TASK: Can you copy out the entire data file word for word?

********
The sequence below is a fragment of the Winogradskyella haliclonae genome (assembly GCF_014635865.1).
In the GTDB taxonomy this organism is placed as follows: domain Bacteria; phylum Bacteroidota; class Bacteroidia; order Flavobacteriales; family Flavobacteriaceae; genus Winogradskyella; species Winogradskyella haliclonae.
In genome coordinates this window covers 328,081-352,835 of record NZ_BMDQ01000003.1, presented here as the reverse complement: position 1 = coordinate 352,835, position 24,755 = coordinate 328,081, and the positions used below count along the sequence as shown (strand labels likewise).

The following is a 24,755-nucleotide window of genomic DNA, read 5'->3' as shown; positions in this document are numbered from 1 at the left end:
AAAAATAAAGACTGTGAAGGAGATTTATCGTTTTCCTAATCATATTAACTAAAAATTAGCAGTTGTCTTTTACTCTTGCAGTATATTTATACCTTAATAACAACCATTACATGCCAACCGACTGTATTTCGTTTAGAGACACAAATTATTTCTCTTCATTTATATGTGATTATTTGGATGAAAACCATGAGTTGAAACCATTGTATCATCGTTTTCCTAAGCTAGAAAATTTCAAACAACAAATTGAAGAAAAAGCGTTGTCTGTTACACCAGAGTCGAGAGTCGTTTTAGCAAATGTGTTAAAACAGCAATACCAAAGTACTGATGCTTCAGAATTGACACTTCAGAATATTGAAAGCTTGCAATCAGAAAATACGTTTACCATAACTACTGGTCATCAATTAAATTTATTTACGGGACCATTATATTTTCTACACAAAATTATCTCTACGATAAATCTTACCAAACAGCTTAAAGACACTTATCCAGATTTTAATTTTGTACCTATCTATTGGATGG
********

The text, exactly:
The sequence below is a fragment of the Winogradskyella haliclonae genome (assembly GCF_014635865.1).
In the GTDB taxonomy this organism is placed as follows: domain Bacteria; phylum Bacteroidota; class Bacteroidia; order Flavobacteriales; family Flavobacteriaceae; genus Winogradskyella; species Winogradskyella haliclonae.
In genome coordinates this window covers 328,081-352,835 of record NZ_BMDQ01000003.1, presented here as the reverse complement: position 1 = coordinate 352,835, position 24,755 = coordinate 328,081, and the positions used below count along the sequence as shown (strand labels likewise).

The following is a 24,755-nucleotide window of genomic DNA, read 5'->3' as shown; positions in this document are numbered from 1 at the left end:
AAAAATAAAGACTGTGAAGGAGATTTATCGTTTTCCTAATCATATTAACTAAAAATTAGCAGTTGTCTTTTACTCTTGCAGTATATTTATACCTTAATAACAACCATTACATGCCAACCGACTGTATTTCGTTTAGAGACACAAATTATTTCTCTTCATTTATATGTGATTATTTGGATGAAAACCATGAGTTGAAACCATTGTATCATCGTTTTCCTAAGCTAGAAAATTTCAAACAACAAATTGAAGAAAAAGCGTTGTCTGTTACACCAGAGTCGAGAGTCGTTTTAGCAAATGTGTTAAAACAGCAATACCAAAGTACTGATGCTTCAGAATTGACACTTCAGAATATTGAAAGCTTGCAATCAGAAAATACGTTTACCATAACTACTGGTCATCAATTAAATTTATTTACGGGACCATTATATTTTCTACACAAAATTATCTCTACGATAAATCTTACCAAACAGCTTAAAGACACTTATCCAGATTTTAATTTTGTACCTATCTATTGGATGG